How To Talk To Your Teen About Their Mental Health
How To Talk To Your Teen About Their Mental Health

How To Talk To Your Teen About Their Mental Health

Attention All Parents: What is the state of your troubled teen’s mental health?

All teens often suffer from stress, sadness, and depression to some extent, but are they at risk for suicide? If you’re the parent of an undiagnosed, depressed teen, there’s a good chance they might be. That’s why it’s so important to talk to your teen about depression and suicide: you can open up the lines of communication, and encourage them to engage in more positive behaviors, including, (and most importantly) engaging in some type of therapeutic professional help. 

Starting the Dialogue

When a teen is depressed, they are likely to have become more withdrawn, so the first step will be to start a dialogue with them, but this must be done with patience and care. Depressed teens are usually not responsive and don’t want to be lectured. So, in this case, “dialogue” between parent and teen doesn’t mean talking as much as it does listening.

More specifically, it's important to ask your teenager questions about their feelings, and when they’ve answered, you may have the opportunity to slip in a sentence or two of your own in response to their dialogue.

It's important to keep in mind that, while they may not be responsive at first, the truth is they may actually want to talk, despite their initial objections. 

In addition to attempting to get your teen to open up a little, it’s important to let them know that their feelings are validated. While the reality is that their perception of themselves is skewed and their self-worth may be fledgling, it is still very real to them, and they need to know that you respect what they’re going through. 

Letting Them Know There’s Help.. And How To Find It

Once you have gotten to the point where you’re exchanging a few words, it may be time to let them know that you’ve noticed they have exhibited a few symptoms of depression and warning signs of suicide and that you’re worried about them. They may or may not respond favorably to this, but this opening engagement shows your teen that they are relevant, that they matter, and also serves as a great segway to use to further encourage your struggling teen to get some help.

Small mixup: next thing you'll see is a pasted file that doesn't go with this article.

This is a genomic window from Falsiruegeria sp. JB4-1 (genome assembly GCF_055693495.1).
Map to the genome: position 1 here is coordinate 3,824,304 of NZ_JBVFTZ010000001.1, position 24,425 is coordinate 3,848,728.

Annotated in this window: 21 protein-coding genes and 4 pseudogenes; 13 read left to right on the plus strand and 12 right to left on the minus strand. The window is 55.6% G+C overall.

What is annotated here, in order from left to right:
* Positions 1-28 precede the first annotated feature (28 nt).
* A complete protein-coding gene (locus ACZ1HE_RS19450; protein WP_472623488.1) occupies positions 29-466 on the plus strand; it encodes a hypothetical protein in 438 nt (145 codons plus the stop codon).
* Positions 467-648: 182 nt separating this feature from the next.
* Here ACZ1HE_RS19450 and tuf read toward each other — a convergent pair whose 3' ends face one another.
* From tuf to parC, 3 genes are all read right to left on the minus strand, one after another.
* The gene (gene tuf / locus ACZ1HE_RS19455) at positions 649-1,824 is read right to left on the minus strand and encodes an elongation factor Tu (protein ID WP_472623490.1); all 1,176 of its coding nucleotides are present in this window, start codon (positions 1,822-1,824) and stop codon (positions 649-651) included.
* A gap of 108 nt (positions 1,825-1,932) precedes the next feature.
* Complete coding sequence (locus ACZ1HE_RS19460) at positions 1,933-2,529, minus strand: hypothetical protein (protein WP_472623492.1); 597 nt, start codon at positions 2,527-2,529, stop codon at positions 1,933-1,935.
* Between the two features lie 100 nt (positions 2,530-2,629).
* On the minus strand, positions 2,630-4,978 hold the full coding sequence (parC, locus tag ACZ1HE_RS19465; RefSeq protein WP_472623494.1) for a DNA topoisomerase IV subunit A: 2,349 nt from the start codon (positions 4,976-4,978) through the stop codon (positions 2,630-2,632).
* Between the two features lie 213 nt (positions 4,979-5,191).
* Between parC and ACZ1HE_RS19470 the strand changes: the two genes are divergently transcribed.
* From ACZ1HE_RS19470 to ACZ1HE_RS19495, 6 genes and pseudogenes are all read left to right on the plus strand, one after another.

Any troubled teen who is struggling with depression, extreme sadness, or who is suffering from a significant amount of stress may be at risk for suicide. While the Centers for Disease Control are great about providing statistics on the successful attempts at suicide, they don’t provide national statistics on all the teens that try. Teens with depression and mental health issues need help, and a good therapy program is the best way to get them healthy again. 

Family First is a Therapeutic Program Expert in Treating Depressed Teens: How We're Different Than Most Traditional Facilities

Family First Adolescent Services believes that effectively treating an adolescent client demands a different approach and intensity of therapeutic services compared to the typical treatment model for adults. Our treatment is tailored specifically to teens and taps into our client's creativity, vitality and sense of community.

Our more tactile approach to teen-specific treatment uses a variety of therapeutic approaches including NARM™, a specialized approach to healing developmental trauma that focuses on a healthy connection between body and mind, and an experiential program that teaches teens to connect fun with self-care.

What is NARM?

The NeuroAffective Relational Model™ is a therapeutic approach to healing developmental trauma that helps establish a healthy connection between body and mind. It explores an individual’s emotional connection and functional organization, their identity and sense of self, puts the focus on the present, and teaches clients regulation of their nervous system.

Many traditional models of psychology are regressive. They focus on the past by bringing awareness to the client’s disorganized and dysfunctional characteristics. The NeuroAffective Relational Model™ (NARM™) is non-regressive and focuses on the present parts of self that are organized, functional, and coherent. The ultimate aim of NARM™ therapy is to improve the client’s emotional self-regulation while strengthening interpersonal connections.

The goal of the NeuroAffective Relational Model™ at Family First Adolescent Services is to improve our client’s emotional self-regulation and strengthen their interpersonal connections. Our experience helping teens has shown that the best way to heal developmental trauma is to give clients the ability to respond to the ongoing demands of everyday interactions by using a range of emotions that are both socially acceptable and emotionally sustainable.

For immediate assistance, please call us at (833) 241-7746.